Quiz. Gone Girl: A Novel by Gillian Flynn was:
A. full of clever dialogue and witty prose
B. a work of structural genius
C. a painful example of how not to end a story
D. all of the above
D, dudes. D. Dang, damn, darn. Dogged, as my grandmother would say.
This was one of those books that had me running late because I couldn’t put it down. I sat over an hour in a tub of cold water, not realizing I had turned into a frozen prune because it was just that engrossing.
Until the end. Ugh! Flynn describes the bizarre relationship of Amy and Nick Dunne as “almost enjoyable, like gnawing on a cuticle.” That pretty much nails it. I chewed my fingernails down to the quick over how good the story was, only to be left with the dead weight of keratin disappointment in my gut and a bloody mess on my hands.
But there are 3,000 Amazon reviews covering that disappointment, so let’s focus on the good stuff, shall we?
There is some killer prose in here. Amy shares my ironic disdain for the happy world of television marketing:
The TV goes to a commercial for air freshener. A woman is spraying air freshener so her family will be happy. Then to a commercial for very thin panty liners so a woman can wear a dress and dance and meet the man she will later spray air freshener for.Clean and bleed. Bleed and clean.
And when Nick should have been mourning, he had this bitingly sarcastic thought about his missing wife’s “tenacious worry streak”:
Amy could spend an entire evening out fretting that she left the stove on, even though we didn’t cook that day. Or was the door locked? Was I sure? Because it was never just that the door was unlocked, it was that the door was unlocked, and men were inside, and they were waiting to rape and kill her.I felt a layer of sweat shimmer to the surface of my skin, because, finally, my wife’s fears had come to fruition. Imagine the awful satisfaction, to know that all those years of worry had paid off.
That’s not to say there weren’t dialogical snags. A man “left with his dick in one hand and a wild story about a frame up in the other” is witty enough. But a second guy finding himself in the exact same predicament a few pages later renders both dicks and storytelling only 50% virile. As a teacher I must remind everyone that 50% is failing. (Hopefully for their own comfort, neither of those men had ragged cuticles.)
But more good stuff! Another great tactic was changing the point of view between Amy and Nick every other chapter. The way the end of one narrative would connect to the beginning of the next was especially appealing. Nick would say, “I saw my wife on the floor of our kitchen… her head bashed in.” And the next chapter would begin with Amy saying, “I have never felt more alive in my life.”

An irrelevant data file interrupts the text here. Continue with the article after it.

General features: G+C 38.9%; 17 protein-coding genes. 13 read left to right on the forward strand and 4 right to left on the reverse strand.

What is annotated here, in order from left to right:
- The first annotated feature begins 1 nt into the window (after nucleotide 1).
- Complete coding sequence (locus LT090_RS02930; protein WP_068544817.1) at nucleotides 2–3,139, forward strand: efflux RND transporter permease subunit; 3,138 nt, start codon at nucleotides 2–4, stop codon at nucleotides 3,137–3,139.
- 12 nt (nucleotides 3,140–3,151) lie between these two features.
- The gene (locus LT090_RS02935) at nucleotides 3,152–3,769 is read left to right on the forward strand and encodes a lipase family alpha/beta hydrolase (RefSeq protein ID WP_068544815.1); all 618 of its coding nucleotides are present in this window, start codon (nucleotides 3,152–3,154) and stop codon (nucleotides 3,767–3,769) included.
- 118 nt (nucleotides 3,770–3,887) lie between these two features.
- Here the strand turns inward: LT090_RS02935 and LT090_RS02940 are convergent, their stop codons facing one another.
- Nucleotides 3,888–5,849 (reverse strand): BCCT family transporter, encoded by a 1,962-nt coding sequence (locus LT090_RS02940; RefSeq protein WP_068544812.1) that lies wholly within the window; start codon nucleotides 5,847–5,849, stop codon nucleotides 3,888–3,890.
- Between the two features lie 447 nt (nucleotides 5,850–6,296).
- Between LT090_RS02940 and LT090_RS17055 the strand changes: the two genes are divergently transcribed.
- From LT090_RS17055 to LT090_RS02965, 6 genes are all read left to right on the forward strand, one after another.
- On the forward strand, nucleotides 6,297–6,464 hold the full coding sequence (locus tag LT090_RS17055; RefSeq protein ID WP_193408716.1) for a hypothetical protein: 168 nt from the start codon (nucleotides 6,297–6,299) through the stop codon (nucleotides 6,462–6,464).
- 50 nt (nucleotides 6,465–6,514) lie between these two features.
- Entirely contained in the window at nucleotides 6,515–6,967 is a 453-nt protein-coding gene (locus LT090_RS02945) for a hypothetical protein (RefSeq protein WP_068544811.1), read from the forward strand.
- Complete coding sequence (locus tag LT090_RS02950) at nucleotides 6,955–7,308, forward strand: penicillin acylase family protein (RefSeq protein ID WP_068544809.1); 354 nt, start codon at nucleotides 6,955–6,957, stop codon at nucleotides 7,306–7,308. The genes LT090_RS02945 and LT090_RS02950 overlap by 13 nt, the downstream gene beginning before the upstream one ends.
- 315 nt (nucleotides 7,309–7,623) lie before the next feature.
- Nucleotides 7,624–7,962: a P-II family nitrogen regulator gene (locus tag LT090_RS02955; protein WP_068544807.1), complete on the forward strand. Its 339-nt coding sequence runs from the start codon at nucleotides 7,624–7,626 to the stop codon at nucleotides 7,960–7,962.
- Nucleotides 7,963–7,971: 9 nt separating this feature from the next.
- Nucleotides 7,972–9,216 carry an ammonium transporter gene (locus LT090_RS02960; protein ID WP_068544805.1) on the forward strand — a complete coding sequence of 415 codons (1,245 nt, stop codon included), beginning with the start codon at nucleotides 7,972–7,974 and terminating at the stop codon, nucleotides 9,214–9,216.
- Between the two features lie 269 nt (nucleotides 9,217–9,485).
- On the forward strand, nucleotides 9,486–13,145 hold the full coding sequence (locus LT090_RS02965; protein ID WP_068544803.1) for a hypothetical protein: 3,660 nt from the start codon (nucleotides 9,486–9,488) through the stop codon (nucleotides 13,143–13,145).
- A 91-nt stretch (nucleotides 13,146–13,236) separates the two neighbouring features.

“I wonder then if I have made a very big mistake.” — “I made a mistake.”
“Poor Amy.” — “Poor me.”
Her choice to link the chapters like this ensured that I would keep turning the pages to find out what happened next. I don’t know how in love with the unreliable narrator I am in general, but this story absolutely depended on both narrators being completely untrustworthy. And switching back and forth provided plenty of opportunities to go overboard with the little insults and injuries Flynn enjoys stacking up like a tower of not-quite-square blocks. We just know it all has to come crashing down eventually.
For example, a little thing like repeating “just one olive” was so endearing to Amy (“it was one of our many inside jokes”) while it left Nick mortified (“she brought it up over and over just to embarrass me”). We’ve had it happen so many times: he’s trying to compliment me and I think he’s being snarky. I’m joking but he takes it as a dig. He leaves his nail clippings on the coffee table and I take it as a personal attack. We each assume we know what the other is thinking, and we are both dead wrong.
Flynn has mastered the art of taking all of those misunderstandings that happen in any normal relationship and knotting them up into an impossibly tangled mess that wraps around your mind and won’t let you go. It’s an uncomfortable read because it hits a little too close to home sometimes. Could our relationship go that far off track? It’s like the proverbial train wreck— you don’t want to see it but you can’t look away. And you drive off shuddering, thinking that could have been us.
It’s too bad about the ending. Like getting a manicure that smudges before it’s dried. You’re left with a “meh” sort of feeling when really, the writing is polished and the story shines almost all the way through.
I heard Reese Witherspoon picked up the rights to produce a movie. It’ll be interesting to see if she can turn the ending into a satisfying nail biter.